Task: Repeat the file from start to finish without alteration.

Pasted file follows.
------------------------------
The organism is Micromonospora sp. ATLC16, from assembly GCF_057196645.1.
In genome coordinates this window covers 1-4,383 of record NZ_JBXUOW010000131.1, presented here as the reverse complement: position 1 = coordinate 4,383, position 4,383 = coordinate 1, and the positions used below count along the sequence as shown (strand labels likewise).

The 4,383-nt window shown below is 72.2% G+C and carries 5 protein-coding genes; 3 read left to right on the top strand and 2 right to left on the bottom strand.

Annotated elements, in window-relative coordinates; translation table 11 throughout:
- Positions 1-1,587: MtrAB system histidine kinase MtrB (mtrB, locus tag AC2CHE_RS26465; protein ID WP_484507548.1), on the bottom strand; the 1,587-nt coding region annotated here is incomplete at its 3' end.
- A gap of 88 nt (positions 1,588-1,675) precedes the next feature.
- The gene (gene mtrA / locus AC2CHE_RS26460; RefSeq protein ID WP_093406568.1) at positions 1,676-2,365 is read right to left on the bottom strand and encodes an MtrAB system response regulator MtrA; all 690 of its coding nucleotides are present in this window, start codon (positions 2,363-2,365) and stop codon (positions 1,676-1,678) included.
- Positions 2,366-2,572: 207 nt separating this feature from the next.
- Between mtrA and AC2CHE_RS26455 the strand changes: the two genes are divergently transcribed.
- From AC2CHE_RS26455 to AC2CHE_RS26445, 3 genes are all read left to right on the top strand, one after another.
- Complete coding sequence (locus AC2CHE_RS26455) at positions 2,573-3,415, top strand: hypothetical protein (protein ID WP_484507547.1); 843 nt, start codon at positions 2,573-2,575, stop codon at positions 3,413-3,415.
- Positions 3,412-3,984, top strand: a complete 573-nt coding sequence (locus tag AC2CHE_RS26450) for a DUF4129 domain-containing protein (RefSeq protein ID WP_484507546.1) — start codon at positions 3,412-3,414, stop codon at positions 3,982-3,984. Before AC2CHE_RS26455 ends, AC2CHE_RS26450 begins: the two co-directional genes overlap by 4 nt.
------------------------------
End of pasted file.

The organism is Micromonospora sp. ATLC16, from assembly GCF_057196645.1.
In genome coordinates this window covers 1-4,383 of record NZ_JBXUOW010000131.1, presented here as the reverse complement: position 1 = coordinate 4,383, position 4,383 = coordinate 1, and the positions used below count along the sequence as shown (strand labels likewise).

The 4,383-nt window shown below is 72.2% G+C and carries 5 protein-coding genes; 3 read left to right on the top strand and 2 right to left on the bottom strand.

Annotated elements, in window-relative coordinates; translation table 11 throughout:
- Positions 1-1,587: MtrAB system histidine kinase MtrB (mtrB, locus tag AC2CHE_RS26465; protein ID WP_484507548.1), on the bottom strand; the 1,587-nt coding region annotated here is incomplete at its 3' end.
- A gap of 88 nt (positions 1,588-1,675) precedes the next feature.
- The gene (gene mtrA / locus AC2CHE_RS26460; RefSeq protein ID WP_093406568.1) at positions 1,676-2,365 is read right to left on the bottom strand and encodes an MtrAB system response regulator MtrA; all 690 of its coding nucleotides are present in this window, start codon (positions 2,363-2,365) and stop codon (positions 1,676-1,678) included.
- Positions 2,366-2,572: 207 nt separating this feature from the next.
- Between mtrA and AC2CHE_RS26455 the strand changes: the two genes are divergently transcribed.
- From AC2CHE_RS26455 to AC2CHE_RS26445, 3 genes are all read left to right on the top strand, one after another.
- Complete coding sequence (locus AC2CHE_RS26455) at positions 2,573-3,415, top strand: hypothetical protein (protein ID WP_484507547.1); 843 nt, start codon at positions 2,573-2,575, stop codon at positions 3,413-3,415.
- Positions 3,412-3,984, top strand: a complete 573-nt coding sequence (locus tag AC2CHE_RS26450) for a DUF4129 domain-containing protein (RefSeq protein ID WP_484507546.1) — start codon at positions 3,412-3,414, stop codon at positions 3,982-3,984. Before AC2CHE_RS26455 ends, AC2CHE_RS26450 begins: the two co-directional genes overlap by 4 nt.